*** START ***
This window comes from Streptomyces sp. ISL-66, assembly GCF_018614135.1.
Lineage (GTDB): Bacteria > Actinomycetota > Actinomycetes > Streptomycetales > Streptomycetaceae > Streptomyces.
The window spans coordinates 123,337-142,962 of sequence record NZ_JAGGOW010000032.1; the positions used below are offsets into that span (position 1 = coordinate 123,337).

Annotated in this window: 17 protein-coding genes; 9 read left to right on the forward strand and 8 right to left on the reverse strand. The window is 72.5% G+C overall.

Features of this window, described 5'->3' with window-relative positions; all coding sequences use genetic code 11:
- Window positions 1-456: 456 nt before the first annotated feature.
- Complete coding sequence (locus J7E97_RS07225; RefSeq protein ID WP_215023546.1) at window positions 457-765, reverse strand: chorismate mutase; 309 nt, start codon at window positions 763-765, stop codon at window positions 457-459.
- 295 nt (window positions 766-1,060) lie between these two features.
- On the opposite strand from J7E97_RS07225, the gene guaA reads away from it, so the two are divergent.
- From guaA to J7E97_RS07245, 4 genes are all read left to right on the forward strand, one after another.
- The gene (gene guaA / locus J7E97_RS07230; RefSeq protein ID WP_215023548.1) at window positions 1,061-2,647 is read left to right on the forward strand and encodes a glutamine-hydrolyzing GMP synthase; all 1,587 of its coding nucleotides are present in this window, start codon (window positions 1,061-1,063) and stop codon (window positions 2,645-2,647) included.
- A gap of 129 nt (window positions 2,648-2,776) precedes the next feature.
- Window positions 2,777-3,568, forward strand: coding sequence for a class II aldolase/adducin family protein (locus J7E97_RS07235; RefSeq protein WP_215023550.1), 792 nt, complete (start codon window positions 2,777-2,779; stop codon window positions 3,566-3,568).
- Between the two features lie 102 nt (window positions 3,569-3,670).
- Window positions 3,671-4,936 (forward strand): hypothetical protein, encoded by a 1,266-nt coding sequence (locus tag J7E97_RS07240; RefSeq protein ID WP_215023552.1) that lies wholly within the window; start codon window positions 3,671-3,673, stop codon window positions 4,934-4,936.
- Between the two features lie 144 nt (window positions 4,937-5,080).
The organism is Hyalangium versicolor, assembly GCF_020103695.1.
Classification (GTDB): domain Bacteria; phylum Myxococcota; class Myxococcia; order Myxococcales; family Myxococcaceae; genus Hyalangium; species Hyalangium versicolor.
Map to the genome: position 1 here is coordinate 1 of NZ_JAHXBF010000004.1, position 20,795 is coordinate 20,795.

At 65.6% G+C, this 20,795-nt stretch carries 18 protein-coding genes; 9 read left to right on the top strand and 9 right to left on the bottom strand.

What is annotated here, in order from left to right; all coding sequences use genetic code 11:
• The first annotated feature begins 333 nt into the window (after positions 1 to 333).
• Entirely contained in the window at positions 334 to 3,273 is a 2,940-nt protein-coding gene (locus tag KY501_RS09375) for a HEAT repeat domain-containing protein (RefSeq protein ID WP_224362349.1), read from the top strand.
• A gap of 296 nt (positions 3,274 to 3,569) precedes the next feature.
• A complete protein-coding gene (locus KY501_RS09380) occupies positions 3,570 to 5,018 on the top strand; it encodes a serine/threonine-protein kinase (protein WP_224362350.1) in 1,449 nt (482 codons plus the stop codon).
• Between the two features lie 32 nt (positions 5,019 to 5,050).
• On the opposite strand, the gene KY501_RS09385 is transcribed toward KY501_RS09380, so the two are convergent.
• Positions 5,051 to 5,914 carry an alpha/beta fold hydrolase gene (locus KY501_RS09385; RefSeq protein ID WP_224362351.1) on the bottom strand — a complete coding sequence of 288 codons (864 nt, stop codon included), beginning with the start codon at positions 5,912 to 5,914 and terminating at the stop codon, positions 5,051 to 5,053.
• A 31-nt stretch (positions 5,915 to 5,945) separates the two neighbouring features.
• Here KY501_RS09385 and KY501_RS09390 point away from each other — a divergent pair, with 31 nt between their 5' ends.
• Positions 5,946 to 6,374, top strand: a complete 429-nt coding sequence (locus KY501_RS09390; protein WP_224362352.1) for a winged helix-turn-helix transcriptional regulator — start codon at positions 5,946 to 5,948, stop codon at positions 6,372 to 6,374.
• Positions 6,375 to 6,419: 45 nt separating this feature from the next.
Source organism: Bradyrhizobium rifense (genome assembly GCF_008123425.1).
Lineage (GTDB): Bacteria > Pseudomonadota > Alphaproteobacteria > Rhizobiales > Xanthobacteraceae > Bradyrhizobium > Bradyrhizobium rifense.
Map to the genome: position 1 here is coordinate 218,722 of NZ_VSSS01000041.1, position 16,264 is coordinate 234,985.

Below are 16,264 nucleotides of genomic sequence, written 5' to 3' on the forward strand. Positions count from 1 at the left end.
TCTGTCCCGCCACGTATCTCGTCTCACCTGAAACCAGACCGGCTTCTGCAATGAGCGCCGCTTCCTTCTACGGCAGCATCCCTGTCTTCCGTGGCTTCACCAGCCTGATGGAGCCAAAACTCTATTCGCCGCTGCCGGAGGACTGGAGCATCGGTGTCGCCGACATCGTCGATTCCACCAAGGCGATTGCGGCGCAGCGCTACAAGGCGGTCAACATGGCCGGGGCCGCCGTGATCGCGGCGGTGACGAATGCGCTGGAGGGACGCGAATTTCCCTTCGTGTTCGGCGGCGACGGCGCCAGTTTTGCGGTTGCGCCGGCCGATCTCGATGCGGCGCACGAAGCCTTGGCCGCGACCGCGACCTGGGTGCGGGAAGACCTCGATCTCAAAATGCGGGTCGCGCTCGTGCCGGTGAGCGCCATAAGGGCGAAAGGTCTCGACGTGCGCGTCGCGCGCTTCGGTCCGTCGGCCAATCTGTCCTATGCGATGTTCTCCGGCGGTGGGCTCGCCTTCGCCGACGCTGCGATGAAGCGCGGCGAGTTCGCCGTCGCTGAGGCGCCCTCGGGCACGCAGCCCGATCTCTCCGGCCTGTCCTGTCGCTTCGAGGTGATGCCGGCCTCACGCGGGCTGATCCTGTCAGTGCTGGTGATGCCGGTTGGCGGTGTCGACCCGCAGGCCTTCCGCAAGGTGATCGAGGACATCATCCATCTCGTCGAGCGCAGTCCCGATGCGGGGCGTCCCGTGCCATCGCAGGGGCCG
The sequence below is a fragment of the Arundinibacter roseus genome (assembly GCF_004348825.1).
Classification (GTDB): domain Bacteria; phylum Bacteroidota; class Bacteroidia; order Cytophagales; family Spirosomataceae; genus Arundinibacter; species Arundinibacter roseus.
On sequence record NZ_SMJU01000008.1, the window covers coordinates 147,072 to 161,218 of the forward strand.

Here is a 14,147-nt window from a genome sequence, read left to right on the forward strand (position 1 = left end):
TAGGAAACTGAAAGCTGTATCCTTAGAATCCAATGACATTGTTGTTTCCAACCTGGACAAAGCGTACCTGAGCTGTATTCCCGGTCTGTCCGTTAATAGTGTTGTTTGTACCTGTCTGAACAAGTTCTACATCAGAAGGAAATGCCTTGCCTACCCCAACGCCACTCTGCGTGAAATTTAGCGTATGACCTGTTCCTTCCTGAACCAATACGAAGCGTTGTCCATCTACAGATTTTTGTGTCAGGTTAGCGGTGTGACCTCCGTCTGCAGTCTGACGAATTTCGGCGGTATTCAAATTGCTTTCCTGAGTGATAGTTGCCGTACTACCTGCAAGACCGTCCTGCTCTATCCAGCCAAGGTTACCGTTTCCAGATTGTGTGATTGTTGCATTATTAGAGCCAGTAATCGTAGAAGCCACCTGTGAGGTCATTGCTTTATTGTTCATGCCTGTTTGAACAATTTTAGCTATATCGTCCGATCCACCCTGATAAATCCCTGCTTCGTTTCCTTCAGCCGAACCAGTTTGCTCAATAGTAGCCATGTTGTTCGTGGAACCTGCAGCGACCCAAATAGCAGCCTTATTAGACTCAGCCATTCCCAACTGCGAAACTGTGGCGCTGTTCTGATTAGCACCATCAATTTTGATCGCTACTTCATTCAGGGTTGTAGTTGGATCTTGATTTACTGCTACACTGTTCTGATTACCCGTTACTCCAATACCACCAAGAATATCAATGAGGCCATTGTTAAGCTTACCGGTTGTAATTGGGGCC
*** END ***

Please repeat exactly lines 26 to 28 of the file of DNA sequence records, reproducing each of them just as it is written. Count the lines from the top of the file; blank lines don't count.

• Between the two features lie 32 nt (positions 5,019 to 5,050).
• On the opposite strand, the gene KY501_RS09385 is transcribed toward KY501_RS09380, so the two are convergent.
• Positions 5,051 to 5,914 carry an alpha/beta fold hydrolase gene (locus KY501_RS09385; RefSeq protein ID WP_224362351.1) on the bottom strand — a complete coding sequence of 288 codons (864 nt, stop codon included), beginning with the start codon at positions 5,912 to 5,914 and terminating at the stop codon, positions 5,051 to 5,053.